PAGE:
Let Wilson's peers decide
Sir Harold Wilson's relationship with the security services over more than a decade now demands investigation and elucidation. Whether one takes the view that he has set out to smear the services (or at least one of them) or believes Sir Harold's allegations that he was the victim both of incompetence and political hostility, it remains true that he is the only Prime Minister — indeed the only senior Minister of the Crown — ever to have had prolonged difficulties of such a nature. He is, moreover, the only Minister who has indulged in the favouritism of protecting a member of his personal staff — Lady Falkender — from the normal vetting procedures which await anybody undertaking so sensitive a role as she occupied at No. 10. He is the only Prime Minister ever to take differences of opinion between himself and the security services to the arbitration of the public prints. And, to Judge by his own frequent if disconnected accounts, he is the only Prime Minister who, finding himself thoroughly dissatisfied with practice and procedures In this critical area of state activity, did nothing to repair matters, even while he had the authority. It is 'not an edifying record.
Other aspects of what has now.become an intense and important debate call for clarification. A feeling appears to be growing up in the Labour Party — and is reflected in Sir Harold's most recent statements— that there is something ipso facto absurd and outrageous in harbouring suspicions of friends and colleagues of a Prime Minister. But, after the exposure in 1974 of the Russian spy Gunter Guillaume, who had worked for years in the closest intimacy with the German Chancellor, such possibilities cannot be overlooked. Again, 11t should not be forgotten that when, in 1964, Harold . Wilson appointed Lord Wigg as his personal adviser O n security the purpose was not to oversee or place a check on the services: it was to ensure that the Prime Minister was not embarrassed by the indiscretions or disloyalties of politicians or civil servants; it was, in a 11■1•1.....•••••■■•■.
word, to provide him with early warning of the kind of scandal which damaged the Macmillan Government.
Thus there is a case for Sir Harold to answer. He must be asked to justify his extraordinary decision to make the argument public. He must say whether any other member of his entourage enjoyed the same protection as Lady Falkender, and if so why. He must justify his employment of a private security firm to 'sweep' his official quarters. He must try to explain why it was that if his own account of the antics and judgements of the intelligence departments is true he did nothing to replace those responsible with more capable officers. And, undesirable as excessive publicity is in this sphere, his defence, and the conclusions of any inquiry, should be made known to the public • and debated in Parliament.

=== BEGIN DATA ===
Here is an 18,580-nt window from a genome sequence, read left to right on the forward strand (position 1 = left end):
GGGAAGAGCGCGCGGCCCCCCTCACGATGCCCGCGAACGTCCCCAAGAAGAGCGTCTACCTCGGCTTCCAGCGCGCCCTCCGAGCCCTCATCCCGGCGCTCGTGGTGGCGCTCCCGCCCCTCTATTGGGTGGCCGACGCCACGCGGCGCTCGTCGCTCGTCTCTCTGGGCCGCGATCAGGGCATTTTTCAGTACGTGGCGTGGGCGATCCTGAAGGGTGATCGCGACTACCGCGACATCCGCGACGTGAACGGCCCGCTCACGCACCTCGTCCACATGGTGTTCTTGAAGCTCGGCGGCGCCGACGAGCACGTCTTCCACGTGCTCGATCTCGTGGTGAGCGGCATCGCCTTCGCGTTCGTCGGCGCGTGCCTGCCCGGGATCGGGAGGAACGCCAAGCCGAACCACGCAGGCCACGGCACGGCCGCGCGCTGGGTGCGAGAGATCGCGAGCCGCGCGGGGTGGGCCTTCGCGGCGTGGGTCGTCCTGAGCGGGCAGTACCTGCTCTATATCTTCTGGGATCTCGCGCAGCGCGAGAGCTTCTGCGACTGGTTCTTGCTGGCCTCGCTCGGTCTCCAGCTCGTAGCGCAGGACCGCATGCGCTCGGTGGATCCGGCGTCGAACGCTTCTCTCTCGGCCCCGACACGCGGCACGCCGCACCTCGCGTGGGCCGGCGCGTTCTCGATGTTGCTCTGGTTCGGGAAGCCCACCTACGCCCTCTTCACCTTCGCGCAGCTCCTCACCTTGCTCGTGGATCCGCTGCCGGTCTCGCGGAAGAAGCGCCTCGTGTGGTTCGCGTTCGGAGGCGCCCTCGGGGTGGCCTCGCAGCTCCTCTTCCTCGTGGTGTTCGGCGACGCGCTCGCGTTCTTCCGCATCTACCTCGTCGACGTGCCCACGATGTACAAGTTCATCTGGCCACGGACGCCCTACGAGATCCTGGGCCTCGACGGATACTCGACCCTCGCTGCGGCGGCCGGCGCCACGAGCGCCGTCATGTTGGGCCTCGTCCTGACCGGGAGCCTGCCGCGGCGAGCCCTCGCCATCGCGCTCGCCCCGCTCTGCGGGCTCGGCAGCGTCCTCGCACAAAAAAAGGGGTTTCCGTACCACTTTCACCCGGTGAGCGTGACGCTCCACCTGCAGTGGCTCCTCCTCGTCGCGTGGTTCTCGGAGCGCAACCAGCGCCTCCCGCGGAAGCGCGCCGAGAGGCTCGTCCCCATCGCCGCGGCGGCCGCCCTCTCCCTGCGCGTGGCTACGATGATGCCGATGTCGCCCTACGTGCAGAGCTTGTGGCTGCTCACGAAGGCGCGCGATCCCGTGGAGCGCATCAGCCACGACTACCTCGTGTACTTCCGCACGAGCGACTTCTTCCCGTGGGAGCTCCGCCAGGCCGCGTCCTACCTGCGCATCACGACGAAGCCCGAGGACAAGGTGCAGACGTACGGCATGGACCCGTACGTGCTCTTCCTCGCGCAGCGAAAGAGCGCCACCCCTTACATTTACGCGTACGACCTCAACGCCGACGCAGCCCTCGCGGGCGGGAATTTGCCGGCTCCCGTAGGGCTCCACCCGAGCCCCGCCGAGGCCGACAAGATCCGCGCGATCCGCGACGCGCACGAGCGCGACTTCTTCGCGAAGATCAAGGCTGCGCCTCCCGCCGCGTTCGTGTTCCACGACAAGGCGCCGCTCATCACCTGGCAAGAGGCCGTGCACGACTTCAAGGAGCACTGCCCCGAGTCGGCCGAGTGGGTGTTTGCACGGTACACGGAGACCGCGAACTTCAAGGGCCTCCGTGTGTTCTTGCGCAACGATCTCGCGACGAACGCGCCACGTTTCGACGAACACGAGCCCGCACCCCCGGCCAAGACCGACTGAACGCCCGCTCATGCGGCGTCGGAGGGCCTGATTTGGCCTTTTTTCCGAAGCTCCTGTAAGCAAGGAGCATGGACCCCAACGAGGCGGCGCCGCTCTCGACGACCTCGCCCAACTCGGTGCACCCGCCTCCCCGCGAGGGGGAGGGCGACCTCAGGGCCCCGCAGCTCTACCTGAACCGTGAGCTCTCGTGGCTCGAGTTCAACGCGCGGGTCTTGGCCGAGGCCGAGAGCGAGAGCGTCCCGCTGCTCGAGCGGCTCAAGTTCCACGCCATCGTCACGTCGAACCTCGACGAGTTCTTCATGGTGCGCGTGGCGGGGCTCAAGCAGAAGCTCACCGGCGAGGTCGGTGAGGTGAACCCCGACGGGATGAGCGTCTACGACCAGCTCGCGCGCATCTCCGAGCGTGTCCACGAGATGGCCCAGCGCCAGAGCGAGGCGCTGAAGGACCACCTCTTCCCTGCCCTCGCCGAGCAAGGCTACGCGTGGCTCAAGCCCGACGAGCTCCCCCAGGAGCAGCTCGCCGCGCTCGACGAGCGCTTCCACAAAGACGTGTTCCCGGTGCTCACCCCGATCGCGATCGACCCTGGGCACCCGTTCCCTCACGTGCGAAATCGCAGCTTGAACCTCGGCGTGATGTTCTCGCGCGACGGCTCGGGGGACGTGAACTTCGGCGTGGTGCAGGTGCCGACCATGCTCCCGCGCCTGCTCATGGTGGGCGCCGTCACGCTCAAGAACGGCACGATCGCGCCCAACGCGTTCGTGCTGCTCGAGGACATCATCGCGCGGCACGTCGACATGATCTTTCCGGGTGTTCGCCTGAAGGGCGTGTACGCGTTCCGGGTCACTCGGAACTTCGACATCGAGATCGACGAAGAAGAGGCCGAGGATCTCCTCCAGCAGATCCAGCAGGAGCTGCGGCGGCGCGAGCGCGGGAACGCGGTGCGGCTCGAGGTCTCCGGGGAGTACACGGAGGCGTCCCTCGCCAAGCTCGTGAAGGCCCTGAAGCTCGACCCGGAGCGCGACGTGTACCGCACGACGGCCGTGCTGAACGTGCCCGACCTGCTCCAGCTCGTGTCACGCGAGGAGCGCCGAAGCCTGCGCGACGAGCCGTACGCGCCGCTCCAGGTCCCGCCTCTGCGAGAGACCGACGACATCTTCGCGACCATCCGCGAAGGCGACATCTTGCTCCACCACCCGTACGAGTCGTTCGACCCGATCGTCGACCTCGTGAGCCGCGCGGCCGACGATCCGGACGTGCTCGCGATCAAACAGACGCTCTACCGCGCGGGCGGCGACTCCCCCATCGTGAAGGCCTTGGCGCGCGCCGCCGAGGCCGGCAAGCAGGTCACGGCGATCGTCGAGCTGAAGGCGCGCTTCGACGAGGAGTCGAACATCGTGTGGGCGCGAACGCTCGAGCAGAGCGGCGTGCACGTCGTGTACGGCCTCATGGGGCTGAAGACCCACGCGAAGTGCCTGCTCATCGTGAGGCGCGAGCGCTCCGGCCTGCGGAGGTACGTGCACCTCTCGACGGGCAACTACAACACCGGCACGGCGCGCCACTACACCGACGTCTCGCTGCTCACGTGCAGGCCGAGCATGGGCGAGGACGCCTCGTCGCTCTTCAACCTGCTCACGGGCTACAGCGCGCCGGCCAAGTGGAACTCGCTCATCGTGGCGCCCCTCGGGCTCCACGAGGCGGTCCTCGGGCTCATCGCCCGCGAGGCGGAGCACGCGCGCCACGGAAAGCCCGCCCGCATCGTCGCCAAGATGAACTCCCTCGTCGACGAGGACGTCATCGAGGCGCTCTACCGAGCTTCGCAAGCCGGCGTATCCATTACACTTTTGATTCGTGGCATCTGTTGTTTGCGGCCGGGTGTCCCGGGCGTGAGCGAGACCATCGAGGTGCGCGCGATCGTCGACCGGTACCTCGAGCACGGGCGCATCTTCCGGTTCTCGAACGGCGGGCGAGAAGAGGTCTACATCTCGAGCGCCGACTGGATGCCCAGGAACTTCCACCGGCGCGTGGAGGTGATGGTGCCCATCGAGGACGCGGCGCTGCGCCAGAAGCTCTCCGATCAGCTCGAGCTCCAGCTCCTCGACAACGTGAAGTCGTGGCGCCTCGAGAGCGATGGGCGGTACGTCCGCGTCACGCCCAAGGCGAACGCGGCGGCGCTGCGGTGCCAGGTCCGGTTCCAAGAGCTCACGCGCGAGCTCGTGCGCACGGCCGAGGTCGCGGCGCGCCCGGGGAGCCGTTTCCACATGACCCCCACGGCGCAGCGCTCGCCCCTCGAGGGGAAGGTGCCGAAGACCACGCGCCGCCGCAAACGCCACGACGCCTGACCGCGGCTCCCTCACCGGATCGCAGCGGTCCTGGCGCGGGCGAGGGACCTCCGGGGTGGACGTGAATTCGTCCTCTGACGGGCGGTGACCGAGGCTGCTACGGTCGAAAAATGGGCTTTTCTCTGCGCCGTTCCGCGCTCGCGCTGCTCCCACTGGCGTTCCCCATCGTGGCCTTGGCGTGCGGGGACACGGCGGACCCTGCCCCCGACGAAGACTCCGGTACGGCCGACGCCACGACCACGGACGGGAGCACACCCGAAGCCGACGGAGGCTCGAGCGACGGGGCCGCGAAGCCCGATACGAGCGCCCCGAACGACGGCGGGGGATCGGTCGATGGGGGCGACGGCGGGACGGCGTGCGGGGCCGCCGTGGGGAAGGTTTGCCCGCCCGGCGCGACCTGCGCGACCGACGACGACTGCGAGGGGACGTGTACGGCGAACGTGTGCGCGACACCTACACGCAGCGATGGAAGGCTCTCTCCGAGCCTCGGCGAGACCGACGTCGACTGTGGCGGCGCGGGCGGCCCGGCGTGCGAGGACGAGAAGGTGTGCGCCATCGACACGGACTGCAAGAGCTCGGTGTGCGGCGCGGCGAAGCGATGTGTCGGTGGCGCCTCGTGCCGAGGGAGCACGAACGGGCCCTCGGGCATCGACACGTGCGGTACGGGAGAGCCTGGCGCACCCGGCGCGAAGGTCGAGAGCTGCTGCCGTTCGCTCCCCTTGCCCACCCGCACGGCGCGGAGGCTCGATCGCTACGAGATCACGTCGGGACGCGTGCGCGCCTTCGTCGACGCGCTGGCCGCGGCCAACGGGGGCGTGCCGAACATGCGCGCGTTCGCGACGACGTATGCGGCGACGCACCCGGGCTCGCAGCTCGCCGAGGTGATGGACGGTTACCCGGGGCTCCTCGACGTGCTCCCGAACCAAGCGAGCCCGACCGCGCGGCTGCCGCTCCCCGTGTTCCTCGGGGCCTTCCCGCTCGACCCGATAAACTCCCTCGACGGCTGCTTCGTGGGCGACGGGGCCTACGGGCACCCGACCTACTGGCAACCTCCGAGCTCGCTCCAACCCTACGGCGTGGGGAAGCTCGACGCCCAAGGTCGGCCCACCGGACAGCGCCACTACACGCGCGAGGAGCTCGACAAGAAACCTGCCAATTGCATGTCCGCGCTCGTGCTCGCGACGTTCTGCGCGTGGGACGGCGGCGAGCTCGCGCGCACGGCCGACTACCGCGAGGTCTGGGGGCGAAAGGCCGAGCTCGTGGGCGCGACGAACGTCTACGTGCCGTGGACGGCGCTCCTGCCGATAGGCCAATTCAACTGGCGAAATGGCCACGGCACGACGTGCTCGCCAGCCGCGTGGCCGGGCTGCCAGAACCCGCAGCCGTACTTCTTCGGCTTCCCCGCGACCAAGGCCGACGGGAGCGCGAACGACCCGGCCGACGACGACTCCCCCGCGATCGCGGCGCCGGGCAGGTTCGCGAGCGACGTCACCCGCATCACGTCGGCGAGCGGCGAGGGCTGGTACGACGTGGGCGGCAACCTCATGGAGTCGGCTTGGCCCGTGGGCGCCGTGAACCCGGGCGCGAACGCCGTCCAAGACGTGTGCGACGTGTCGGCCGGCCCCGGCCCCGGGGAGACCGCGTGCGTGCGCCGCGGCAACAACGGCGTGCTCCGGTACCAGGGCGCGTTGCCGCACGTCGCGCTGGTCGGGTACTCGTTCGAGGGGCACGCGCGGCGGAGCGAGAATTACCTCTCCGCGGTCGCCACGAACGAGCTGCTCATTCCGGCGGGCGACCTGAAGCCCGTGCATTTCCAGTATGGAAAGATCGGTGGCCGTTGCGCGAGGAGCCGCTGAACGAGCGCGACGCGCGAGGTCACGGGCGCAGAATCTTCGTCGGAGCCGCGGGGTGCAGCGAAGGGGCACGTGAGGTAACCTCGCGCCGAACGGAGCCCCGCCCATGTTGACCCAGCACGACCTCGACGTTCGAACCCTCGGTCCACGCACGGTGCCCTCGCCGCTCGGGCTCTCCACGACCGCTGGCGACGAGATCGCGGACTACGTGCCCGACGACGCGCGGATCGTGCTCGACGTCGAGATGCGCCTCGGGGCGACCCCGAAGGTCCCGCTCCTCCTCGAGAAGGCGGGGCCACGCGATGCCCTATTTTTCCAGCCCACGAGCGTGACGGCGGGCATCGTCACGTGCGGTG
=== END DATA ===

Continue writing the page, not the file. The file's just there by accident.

The form of inquiry is already the subject of debate. The situation is an unprecedented one, and the right solution may also be unprecedented. What is at issue is the credibility and even the competence, in a most delicate field of responsibility, of a former Prime, Minister. Why not allow him the privilege of having his conduct examined by his peers? We have three former Prime Ministers — Mr Macmillan, Lord Home and Mr Heath — who are uniquely equipped for the task. That all are Conservatives can be no material objection: if anything, they could be expected to lean over backwards to avoid any accusation of political bias.
They might not like the duty, preferring not to sit in judgement on one of their own number, a member of the club. Mr Callaghan could hardly do better than ask them to undertake it, however. Apart from himself, no one else is similarly qualified by experience and knowledge. All have exercised the responsibilities which Sir Harold apparently found so taxing. If Mr Callaghan wants to establish the truth, and reassure the country, he should enlist the services of these three — and these three alone.